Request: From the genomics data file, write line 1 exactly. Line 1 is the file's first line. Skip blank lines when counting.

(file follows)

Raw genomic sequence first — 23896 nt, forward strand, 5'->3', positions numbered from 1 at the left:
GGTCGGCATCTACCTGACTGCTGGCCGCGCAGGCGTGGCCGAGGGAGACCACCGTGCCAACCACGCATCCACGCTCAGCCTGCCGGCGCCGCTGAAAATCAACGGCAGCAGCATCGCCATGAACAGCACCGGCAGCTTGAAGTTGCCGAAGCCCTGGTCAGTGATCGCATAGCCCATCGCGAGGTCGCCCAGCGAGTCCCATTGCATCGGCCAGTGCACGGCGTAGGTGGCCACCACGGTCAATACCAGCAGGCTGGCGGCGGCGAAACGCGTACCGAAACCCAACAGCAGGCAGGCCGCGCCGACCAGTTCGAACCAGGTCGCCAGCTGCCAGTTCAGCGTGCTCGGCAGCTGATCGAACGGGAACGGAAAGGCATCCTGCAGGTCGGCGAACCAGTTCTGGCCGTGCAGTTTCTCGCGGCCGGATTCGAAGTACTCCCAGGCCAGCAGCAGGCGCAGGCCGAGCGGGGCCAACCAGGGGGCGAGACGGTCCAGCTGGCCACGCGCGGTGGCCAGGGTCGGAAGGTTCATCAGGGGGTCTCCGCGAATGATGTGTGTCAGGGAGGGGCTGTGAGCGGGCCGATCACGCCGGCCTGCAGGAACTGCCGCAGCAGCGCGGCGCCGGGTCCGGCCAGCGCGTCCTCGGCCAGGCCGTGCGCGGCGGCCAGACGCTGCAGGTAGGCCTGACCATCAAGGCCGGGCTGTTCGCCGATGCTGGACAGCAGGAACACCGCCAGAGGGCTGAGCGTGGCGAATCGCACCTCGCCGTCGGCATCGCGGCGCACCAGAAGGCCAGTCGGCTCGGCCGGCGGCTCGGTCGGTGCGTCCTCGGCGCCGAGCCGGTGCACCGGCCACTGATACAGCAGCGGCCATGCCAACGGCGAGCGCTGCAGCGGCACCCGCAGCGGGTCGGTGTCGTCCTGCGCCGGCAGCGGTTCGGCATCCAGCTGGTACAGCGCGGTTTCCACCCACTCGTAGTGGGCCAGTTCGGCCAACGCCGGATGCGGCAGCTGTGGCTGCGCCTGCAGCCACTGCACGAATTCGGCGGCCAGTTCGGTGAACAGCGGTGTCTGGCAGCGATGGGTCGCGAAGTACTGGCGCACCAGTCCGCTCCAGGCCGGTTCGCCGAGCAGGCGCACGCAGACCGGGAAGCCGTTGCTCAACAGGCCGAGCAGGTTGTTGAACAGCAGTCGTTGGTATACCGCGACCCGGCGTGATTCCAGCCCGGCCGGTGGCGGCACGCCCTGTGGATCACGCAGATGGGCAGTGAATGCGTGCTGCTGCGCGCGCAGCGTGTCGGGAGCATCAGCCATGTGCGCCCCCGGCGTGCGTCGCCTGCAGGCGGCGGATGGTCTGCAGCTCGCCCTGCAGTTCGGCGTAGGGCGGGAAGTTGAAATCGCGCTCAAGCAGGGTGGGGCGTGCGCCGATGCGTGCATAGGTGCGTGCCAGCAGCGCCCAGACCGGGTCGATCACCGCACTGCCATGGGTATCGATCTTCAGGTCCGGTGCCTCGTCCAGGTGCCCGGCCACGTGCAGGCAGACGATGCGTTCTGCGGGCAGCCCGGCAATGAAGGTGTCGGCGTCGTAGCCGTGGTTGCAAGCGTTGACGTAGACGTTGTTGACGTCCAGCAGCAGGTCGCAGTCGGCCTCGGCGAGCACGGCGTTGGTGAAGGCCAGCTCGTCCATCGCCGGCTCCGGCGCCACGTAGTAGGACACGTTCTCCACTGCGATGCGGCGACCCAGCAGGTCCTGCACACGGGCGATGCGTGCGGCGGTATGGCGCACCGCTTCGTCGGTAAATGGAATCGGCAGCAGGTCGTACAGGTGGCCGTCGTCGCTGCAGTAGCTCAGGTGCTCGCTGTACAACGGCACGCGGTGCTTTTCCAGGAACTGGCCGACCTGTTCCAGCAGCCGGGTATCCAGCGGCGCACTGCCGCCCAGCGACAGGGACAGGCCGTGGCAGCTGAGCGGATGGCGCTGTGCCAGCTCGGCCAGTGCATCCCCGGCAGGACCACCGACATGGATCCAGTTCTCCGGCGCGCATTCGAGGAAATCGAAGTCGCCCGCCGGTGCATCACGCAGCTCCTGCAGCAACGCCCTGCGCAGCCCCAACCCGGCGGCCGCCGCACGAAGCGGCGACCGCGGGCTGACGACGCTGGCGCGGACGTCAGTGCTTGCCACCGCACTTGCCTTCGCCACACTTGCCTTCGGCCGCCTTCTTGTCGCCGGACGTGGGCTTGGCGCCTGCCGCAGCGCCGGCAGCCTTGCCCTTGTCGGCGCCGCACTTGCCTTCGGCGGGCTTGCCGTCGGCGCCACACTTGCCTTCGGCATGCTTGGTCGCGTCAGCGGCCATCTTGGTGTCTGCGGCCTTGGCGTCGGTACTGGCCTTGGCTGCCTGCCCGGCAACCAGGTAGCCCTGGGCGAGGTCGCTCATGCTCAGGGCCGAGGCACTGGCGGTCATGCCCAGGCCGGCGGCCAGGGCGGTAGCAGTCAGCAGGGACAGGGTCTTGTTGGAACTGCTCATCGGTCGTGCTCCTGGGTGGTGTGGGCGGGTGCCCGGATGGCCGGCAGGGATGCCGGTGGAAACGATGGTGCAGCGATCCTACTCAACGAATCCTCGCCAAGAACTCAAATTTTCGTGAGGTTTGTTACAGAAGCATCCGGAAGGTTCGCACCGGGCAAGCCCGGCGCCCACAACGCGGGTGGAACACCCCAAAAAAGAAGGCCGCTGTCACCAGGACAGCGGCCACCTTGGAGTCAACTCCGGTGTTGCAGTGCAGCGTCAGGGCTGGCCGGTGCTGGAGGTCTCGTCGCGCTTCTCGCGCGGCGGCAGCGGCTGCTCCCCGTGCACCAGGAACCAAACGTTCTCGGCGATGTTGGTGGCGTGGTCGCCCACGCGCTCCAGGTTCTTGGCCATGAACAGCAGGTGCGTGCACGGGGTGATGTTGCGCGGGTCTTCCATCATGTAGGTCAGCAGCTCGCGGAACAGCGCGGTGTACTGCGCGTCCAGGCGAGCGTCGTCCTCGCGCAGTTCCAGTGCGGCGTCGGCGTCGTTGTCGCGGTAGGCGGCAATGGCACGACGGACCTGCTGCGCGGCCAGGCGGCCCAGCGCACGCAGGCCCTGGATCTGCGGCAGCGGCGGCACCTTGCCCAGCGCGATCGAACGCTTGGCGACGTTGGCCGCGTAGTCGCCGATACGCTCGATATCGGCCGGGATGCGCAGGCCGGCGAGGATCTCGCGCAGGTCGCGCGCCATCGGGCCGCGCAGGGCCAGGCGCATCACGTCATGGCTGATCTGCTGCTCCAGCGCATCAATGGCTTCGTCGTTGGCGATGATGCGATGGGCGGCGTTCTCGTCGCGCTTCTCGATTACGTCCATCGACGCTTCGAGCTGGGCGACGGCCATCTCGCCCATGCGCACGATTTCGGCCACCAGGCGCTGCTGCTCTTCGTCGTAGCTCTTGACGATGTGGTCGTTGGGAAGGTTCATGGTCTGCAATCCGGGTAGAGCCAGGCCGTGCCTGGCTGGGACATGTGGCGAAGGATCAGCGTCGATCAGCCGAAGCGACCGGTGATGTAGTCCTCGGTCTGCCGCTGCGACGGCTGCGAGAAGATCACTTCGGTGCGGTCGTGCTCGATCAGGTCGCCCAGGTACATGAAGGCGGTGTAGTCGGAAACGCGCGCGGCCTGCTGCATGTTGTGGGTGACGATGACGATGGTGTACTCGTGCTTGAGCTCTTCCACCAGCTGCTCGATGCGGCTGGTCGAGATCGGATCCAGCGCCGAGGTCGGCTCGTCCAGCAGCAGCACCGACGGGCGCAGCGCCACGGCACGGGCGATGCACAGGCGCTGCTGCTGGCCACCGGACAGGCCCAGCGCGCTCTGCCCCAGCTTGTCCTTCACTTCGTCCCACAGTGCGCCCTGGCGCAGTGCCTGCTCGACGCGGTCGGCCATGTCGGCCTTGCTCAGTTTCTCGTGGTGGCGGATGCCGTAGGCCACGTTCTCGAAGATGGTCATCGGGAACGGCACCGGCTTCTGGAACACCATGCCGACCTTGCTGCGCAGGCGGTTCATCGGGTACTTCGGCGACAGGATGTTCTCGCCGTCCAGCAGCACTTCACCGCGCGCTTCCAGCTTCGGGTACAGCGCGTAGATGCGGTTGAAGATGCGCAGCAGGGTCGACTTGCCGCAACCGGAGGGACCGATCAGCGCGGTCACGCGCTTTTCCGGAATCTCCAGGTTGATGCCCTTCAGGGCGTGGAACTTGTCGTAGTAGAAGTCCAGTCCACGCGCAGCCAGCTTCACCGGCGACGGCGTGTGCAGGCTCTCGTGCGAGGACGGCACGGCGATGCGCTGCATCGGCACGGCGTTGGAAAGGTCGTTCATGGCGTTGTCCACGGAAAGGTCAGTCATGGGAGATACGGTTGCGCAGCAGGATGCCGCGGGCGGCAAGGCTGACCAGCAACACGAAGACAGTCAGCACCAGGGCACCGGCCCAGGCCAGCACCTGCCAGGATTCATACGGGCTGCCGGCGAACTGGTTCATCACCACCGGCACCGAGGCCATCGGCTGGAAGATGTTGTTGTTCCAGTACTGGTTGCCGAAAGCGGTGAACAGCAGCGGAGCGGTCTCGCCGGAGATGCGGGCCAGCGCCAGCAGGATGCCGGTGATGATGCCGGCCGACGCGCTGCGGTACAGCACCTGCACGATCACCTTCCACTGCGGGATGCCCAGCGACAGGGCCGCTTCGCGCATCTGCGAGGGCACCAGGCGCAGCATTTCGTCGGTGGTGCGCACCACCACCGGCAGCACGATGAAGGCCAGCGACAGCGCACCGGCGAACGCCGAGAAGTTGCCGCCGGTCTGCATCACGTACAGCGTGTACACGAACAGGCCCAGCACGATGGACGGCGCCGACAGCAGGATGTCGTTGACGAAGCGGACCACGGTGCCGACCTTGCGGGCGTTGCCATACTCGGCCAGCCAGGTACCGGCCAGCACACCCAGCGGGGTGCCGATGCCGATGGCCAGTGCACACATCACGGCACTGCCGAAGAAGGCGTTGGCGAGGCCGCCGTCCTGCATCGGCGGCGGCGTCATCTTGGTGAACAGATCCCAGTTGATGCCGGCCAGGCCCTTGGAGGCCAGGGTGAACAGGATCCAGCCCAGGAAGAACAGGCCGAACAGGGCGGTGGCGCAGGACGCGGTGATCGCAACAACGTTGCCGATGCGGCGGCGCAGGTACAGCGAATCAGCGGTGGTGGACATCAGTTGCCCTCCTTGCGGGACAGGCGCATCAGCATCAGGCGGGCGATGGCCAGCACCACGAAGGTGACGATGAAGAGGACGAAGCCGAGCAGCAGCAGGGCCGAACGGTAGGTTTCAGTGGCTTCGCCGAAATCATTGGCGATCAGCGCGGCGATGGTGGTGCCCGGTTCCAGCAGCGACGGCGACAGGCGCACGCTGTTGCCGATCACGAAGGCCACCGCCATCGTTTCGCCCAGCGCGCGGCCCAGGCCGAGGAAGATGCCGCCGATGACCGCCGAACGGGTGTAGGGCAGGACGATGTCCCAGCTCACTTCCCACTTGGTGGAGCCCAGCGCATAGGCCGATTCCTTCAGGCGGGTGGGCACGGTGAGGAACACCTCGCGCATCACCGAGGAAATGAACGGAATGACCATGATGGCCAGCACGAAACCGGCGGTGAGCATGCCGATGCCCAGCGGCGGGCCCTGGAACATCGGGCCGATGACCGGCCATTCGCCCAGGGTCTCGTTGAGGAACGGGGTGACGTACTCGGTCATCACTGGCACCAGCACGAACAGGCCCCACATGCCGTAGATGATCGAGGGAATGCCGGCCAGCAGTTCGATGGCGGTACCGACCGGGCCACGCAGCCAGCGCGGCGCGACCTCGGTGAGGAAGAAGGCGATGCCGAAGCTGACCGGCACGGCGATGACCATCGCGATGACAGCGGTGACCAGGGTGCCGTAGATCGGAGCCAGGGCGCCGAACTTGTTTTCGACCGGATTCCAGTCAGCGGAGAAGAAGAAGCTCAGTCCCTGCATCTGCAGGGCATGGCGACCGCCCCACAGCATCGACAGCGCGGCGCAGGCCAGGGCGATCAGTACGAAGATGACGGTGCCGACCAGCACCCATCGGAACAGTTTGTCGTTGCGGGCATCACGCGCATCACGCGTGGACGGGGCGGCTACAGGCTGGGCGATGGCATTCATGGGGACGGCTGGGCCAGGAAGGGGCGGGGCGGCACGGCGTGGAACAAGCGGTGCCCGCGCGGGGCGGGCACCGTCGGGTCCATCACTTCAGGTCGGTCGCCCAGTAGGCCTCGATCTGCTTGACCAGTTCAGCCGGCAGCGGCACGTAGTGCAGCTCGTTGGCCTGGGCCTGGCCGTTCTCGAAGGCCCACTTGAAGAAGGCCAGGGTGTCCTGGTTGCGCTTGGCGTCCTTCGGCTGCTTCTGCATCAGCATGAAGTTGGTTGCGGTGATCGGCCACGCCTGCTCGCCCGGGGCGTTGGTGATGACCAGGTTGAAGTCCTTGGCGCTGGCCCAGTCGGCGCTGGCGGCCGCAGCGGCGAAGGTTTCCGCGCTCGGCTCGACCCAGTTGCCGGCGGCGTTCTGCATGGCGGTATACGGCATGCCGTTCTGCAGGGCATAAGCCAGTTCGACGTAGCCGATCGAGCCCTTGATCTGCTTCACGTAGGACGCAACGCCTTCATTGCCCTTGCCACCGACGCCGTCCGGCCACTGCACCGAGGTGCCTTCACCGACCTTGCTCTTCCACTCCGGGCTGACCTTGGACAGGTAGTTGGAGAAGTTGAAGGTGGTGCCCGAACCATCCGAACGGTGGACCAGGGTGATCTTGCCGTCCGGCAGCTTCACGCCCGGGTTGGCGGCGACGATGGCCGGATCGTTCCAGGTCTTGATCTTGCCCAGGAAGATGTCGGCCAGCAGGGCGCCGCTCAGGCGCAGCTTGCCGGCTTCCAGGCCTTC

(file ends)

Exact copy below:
Raw genomic sequence first — 23896 nt, forward strand, 5'->3', positions numbered from 1 at the left: